Lumbar Myelopathy & Cervical Myelopathy

This refers to a condition where the spinal cord in the lumbar spine is being compressed or damaged. However, the spinal cord usually ends at L1-L2, so if you have been diagnosed with lumbar myelopathy at L4 for instance, it’s probably an inaccurate diagnosis.

 
 

Myelopathies can be caused by disease of the nervous system. However, it is far more common that we see lumbar myelopathy as a consequence of disc herniations, hypertrophic facets, and perhaps bone spurs leading to spinal stenosis.

 

Symptoms are frequently related to muscle weakness in the legs, difficulty walking, and poor coordination. This condition can happen in the neck as well and is called cervical myelopathy. The neurological issues associated with cervical myelopathy are typically worse than lumbar, but both need to be taken very seriously.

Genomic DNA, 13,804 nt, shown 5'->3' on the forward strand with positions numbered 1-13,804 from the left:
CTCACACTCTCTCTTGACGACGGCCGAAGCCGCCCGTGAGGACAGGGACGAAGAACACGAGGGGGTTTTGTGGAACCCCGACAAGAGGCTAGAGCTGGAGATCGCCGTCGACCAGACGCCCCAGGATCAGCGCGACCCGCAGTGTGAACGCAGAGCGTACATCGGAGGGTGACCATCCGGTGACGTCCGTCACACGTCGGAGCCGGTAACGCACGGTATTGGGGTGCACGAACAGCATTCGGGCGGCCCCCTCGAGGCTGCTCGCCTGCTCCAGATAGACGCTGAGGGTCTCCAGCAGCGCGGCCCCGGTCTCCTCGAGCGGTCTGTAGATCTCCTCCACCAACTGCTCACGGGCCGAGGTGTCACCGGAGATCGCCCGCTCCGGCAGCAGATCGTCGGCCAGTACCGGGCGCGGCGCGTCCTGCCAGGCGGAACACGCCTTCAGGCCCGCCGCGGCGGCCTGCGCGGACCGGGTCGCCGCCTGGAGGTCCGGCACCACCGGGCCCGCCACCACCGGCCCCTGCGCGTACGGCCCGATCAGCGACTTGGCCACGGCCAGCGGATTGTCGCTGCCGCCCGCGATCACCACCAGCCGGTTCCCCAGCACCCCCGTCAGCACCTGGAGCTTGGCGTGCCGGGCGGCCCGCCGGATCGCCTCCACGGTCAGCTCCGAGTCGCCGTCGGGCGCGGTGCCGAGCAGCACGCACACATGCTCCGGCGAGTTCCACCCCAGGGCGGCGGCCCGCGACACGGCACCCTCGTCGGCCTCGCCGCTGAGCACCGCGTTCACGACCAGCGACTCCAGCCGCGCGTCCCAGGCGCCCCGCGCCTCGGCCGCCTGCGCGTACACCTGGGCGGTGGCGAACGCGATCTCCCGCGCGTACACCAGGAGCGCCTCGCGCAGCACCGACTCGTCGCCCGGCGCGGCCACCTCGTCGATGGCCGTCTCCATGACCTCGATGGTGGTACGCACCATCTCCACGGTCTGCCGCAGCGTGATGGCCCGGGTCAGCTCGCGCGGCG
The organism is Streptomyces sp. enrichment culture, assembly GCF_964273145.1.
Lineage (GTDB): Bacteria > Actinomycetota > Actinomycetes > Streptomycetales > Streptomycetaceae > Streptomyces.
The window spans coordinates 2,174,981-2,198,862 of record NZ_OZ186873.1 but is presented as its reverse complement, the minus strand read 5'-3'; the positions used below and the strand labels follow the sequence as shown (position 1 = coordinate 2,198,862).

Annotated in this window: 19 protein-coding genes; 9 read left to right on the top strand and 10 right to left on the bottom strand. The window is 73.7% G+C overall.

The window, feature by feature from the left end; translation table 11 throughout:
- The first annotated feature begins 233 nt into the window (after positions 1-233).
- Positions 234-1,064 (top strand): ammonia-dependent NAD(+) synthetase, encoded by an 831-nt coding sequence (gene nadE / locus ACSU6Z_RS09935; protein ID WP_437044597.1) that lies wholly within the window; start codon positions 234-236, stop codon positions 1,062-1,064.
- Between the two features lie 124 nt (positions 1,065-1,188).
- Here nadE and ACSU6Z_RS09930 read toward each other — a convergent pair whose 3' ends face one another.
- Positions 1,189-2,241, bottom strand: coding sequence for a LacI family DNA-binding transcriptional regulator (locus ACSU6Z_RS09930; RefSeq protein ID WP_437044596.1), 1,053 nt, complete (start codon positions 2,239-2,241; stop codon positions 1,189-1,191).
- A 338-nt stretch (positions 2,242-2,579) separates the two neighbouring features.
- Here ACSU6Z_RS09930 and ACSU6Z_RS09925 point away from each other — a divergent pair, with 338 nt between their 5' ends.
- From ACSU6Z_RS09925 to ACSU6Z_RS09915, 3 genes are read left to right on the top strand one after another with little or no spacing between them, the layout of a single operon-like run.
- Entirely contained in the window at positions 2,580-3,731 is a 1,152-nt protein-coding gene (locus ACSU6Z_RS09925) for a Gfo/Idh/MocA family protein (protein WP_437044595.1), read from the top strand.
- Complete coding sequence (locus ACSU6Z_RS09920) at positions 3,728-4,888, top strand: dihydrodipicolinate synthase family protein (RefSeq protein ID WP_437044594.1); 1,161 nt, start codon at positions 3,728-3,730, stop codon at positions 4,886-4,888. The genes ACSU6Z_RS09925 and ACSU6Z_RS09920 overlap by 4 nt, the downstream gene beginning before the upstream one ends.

Depending on the cause and the progression of weakness, Non-Surgical Spinal Decompression may be an option for you to avoid surgery. But if it is too far advanced neurologically or the compression is strictly from a bone spur, then your only option may be surgery to reduce the compression on the spinal cord.